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Cameron implicated in 2015 election fraud?

Police have been asked to investigate whether letters sent in the Prime Minister’s name constitute electoral fraud.

Former Liberal Democrat MP Adrian Sanders has urged Devon and Cornwall Police to take action. He says the mail-shots broke local election spending limits in the Torbay constituency he lost to the Conservatives at the 2015 general election.

The Conservative party claims that the letters are not local election spending because they do not mention the local candidate’s name. There are separate limits for national and local electoral spending. The party’s position is that the letters count as national election spending, meaning they do not break spending limits.

A Conservative spokesman said:

Simply referring to the location where the elector lives does not promote any named candidate.

However, here is just one of the letters with David Cameron’s signature, via the BBC:

cameron-letter.png

The Prime Minister is urging Susan to vote Conservative specifically in the constituent of Torbay. Ticking the box with the local candidate’s name is necessary to adhere to Cameron’s request.

If it were national election spending the letter would urge a number of people from a number of constituencies to vote Conservative. It would not name the local constituency – it would read “here in England”, not “here in Torbay”.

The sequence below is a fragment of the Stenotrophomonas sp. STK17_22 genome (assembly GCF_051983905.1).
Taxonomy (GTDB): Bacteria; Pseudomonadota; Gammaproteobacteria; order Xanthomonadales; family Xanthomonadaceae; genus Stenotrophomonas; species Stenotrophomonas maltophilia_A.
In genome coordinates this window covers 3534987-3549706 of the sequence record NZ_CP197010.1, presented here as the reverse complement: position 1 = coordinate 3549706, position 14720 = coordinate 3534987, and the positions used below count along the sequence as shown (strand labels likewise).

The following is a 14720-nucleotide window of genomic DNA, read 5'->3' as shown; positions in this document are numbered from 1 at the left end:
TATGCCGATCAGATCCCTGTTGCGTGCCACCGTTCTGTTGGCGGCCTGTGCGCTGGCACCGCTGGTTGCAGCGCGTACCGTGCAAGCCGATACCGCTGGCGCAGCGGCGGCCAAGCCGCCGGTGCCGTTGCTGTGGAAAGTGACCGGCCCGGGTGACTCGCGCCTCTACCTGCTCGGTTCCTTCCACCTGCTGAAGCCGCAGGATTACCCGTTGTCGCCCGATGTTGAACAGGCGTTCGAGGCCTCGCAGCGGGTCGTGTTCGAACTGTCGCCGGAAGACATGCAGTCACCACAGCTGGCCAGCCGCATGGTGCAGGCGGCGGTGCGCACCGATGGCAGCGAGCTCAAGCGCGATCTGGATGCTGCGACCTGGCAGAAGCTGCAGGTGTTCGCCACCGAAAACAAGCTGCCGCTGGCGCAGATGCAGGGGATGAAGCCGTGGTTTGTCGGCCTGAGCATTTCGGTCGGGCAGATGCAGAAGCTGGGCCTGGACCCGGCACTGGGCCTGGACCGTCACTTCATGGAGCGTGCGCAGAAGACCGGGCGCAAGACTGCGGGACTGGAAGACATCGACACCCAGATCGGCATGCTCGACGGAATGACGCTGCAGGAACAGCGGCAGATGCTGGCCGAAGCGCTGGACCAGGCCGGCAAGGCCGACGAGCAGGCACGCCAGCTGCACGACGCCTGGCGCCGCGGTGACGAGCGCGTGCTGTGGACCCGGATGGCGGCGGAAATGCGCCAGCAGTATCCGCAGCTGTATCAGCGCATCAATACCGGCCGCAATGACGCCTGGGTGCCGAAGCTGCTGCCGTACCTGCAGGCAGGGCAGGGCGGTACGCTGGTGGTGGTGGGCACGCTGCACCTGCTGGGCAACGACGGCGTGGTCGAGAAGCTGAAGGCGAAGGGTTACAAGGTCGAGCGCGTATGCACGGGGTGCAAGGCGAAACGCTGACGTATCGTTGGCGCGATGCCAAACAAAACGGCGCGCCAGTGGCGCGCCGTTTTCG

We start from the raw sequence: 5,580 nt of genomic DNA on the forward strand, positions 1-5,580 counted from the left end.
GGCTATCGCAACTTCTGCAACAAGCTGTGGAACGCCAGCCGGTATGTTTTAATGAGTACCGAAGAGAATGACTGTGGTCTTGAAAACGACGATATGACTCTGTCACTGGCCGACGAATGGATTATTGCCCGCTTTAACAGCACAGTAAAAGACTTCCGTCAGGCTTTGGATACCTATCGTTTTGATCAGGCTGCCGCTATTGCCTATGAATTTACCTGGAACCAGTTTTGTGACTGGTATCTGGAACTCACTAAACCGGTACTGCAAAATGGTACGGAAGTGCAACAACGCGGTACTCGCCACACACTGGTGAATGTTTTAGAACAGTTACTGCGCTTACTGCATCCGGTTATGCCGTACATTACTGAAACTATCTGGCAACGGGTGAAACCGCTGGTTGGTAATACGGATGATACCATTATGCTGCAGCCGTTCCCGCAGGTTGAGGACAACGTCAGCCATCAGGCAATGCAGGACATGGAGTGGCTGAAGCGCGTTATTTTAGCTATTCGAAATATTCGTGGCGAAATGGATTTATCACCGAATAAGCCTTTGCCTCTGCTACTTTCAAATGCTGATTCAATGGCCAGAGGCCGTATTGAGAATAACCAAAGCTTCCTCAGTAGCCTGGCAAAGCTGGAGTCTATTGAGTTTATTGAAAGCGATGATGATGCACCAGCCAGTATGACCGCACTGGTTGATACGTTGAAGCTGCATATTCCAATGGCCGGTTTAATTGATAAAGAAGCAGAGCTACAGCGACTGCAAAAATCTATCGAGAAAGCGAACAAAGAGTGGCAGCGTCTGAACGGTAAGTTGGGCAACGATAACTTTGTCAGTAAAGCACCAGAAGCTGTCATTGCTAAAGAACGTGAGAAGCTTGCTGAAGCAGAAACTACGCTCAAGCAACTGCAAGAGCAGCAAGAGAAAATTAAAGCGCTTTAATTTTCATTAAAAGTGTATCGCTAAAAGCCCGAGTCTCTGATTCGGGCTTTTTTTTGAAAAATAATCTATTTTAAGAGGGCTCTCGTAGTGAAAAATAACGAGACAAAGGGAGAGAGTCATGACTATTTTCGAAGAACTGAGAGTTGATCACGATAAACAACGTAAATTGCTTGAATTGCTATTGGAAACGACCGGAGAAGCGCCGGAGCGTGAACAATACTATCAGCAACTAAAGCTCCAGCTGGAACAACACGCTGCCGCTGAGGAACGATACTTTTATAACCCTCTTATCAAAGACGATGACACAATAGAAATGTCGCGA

The former chairman of the Torbay Conservative association described Torbay as a “vital swing seat for Tories” in 2010. But the Conservative candidate was defeated by the Lib Dem Adrian Sanders. The Electoral Reform Society says:

Our research shows that the parties spend 22 times more on winning some people’s votes than on others, depending on whether they live in a safe seat or a marginal seat.

The motive for the Conservatives to try and gain an edge in a swing seat is there. Sanders said:

It is a specific targeted mailshot to a voter in a given constituency saying vote for our candidate in that constituency. That has to be a local cost, not a national expense.

In 2015, Cameron would not want to lose a “vital swing seat” again. And the letter in question is targeted at a particular voter in a specific constituency.

Cameron begging letter
The Conservative’s electoral fraud scandal continues to grow. As The Canary’s Bex Sumner previously summarised:
Dozens of Tory MPs face accusations that they illegally overspent in the 2015 general election campaign by failing to declare costs associated with the Conservative campaign “battle buses”. If the allegations are true, the MPs and their agents could face a year in jail and/or an unlimited fine, as well as a three-year ban on holding elected office – potentially triggering by-elections across the country and losing the Conservatives their majority in parliament.
David Cameron broke election laws to win in 2015.png
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1 Comment

  1. sdbast says:

    Reblogged this on sdbast.

    Like

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